While this is obviously an attempt at a joke, this joker seems to deny the right to a joke to others. Besides, the very idea of listing made-up prizes, awards, and societies as his credentials on a fact-checking resource surpasses unprofessionalism and approaches imbecility. Perhaps Snopes should do some fact-checking on its authors before it attempts fact-checking satirical fiction.



Donald Trump’s big tent

The GOP should stop fooling itself. Trump is reaching more than just undereducated, angry white men

Republicans explain away their unwelcome poll-leader by dismissing his supporters as a loud but narrow network of angry white men and celebrity chasers.

It’s not true. A POLITICO review of private and public polling data and interviews with GOP pollsters shows a coalition that certainly begins with conservative, blue-collar men now extends to pro-choice Republicans, independents and even registered Democrats unnerved, primarily, by illegal immigration.

Indeed, the uncomfortable truth, for the pundits and fellow Republicans who turned their noses up at Trump, is that his appeal has spread over seven months so far beyond a rabble-rousing, anti-establishment rump to encompass the very elements of the American electorate the GOP has been eager to reach. And while it’s no majority, it’s a bigger group than anything the rest of the fragmented Republican field has galvanized.

“His coalition is not all angry working white males,” said Adrian Gray, a Republican pollster. “It’s all stripes. It’s a pretty big coalition. And among other demographics where he’s doing worse, he’s still leading or in the top two.”

Certainly, non-college-educated men have formed his base. Every one of 10 recent Iowa, New Hampshire, and national polls of Republicans shows Trump with more male support than female support and significantly more support from non-college graduates than those with degrees.

Trump’s robust performance with this group, however, has deflected attention from the breadth of his coalition. Though Trump has less support with women and educated men, he’s still at or near the top of the GOP field in those categories. And, exposing the depth of the GOP establishment’s misunderstanding of Trump’s support network, his coalition includes far-right conservatives as well as people who hardly register on Republican radar.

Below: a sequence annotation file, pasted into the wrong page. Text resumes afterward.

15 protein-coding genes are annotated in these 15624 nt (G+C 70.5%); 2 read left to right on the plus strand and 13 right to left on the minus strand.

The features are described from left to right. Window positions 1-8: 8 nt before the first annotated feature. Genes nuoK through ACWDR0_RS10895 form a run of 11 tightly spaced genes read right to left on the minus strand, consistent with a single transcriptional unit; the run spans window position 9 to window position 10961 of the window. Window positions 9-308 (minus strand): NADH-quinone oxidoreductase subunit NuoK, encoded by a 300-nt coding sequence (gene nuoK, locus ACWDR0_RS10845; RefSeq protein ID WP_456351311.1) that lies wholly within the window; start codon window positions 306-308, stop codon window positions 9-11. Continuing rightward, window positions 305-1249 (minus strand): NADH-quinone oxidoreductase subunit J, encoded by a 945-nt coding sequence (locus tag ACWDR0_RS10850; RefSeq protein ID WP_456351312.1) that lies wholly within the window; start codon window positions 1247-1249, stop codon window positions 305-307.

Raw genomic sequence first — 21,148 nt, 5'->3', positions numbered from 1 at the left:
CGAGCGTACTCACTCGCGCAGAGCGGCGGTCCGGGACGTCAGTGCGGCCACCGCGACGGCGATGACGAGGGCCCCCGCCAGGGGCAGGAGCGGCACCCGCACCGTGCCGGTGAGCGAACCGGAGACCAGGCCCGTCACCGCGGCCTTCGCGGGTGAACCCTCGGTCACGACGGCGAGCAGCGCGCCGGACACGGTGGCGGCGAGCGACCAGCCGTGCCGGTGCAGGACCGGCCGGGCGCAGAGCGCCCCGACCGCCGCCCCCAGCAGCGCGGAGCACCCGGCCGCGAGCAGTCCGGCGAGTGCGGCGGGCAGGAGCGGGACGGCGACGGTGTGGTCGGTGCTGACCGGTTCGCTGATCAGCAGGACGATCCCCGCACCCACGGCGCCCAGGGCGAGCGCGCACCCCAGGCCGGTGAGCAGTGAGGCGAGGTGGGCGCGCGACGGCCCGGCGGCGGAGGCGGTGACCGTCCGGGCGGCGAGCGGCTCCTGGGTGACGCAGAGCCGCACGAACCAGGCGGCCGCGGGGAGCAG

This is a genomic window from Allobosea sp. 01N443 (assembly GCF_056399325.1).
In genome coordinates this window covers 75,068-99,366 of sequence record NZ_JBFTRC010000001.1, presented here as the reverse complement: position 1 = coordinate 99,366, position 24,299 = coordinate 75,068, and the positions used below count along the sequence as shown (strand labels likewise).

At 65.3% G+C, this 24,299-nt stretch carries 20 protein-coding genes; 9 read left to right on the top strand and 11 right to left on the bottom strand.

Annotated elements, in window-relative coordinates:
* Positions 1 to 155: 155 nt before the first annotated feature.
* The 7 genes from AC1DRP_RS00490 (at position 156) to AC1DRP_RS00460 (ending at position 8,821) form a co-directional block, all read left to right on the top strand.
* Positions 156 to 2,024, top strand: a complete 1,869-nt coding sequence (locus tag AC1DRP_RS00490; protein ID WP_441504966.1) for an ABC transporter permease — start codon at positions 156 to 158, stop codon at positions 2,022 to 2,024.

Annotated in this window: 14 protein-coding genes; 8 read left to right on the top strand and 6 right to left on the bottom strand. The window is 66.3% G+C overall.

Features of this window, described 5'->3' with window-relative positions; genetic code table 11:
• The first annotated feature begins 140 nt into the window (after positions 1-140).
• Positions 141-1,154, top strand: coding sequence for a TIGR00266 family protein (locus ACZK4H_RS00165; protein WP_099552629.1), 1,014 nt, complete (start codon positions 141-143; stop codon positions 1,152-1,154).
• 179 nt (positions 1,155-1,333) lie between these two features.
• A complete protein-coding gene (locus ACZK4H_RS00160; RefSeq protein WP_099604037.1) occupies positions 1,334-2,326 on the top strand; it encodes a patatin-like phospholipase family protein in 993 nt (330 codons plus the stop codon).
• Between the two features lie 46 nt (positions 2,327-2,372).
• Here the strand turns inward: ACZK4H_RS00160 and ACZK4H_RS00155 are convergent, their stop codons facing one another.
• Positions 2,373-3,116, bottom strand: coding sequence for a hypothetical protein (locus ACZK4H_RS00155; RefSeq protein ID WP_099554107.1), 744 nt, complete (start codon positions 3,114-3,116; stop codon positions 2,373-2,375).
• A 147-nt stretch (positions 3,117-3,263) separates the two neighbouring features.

Trump’s supporters skewed significantly against the GOP grain on abortion, for instance, in an internal poll of Iowa caucus-goers conducted for a rival presidential contender last summer. Respondents who identified themselves as “pro-choice” were three times more likely than “pro-life” voters to support Trump, according to a Republican strategist with knowledge of the survey.

One large dataset shows Trump excelling above all with voters who call themselves Republicans even though they aren’t officially registered as Republicans.

Civis Analytics, a Democratic data firm founded by veterans of President Barack Obama’s campaigns, built a model based on over 11,000 phone interviews with self-identified Republicans in 2015, part of a wider polling project. The data, first reported by The New York Times, shows Trump getting the support of 29 percent of registered Republicans but 36 percent of registered independents and 43 percent of registered Democrats, who in some states can still participate in GOP primaries.

The Civis data projects Trump’s support by congressional district, showing that Trump is especially strong in the rare pockets of the country where Obama performed worse while winning the 2008 presidential election than John Kerry did while losing in 2004, according to a POLITICO analysis.

In the Civis’ model, Trump runs ahead of his 33-percent national average in 30 of the 40 districts where Kerry matched or exceeded Obama’s performance, even though Obama ran about 5 points ahead of Kerry nationally.

Those districts are largely contained in a band running through Appalachia, from Pennsylvania to Tennessee, and then across the Deep South to Arkansas and Oklahoma. Once Democratic strongholds, voters there have sloughed off the party in recent decades — a trend that accelerated rapidly under Obama. Now, Trump is giving a voice to some of their protectionist concerns about immigration and trade.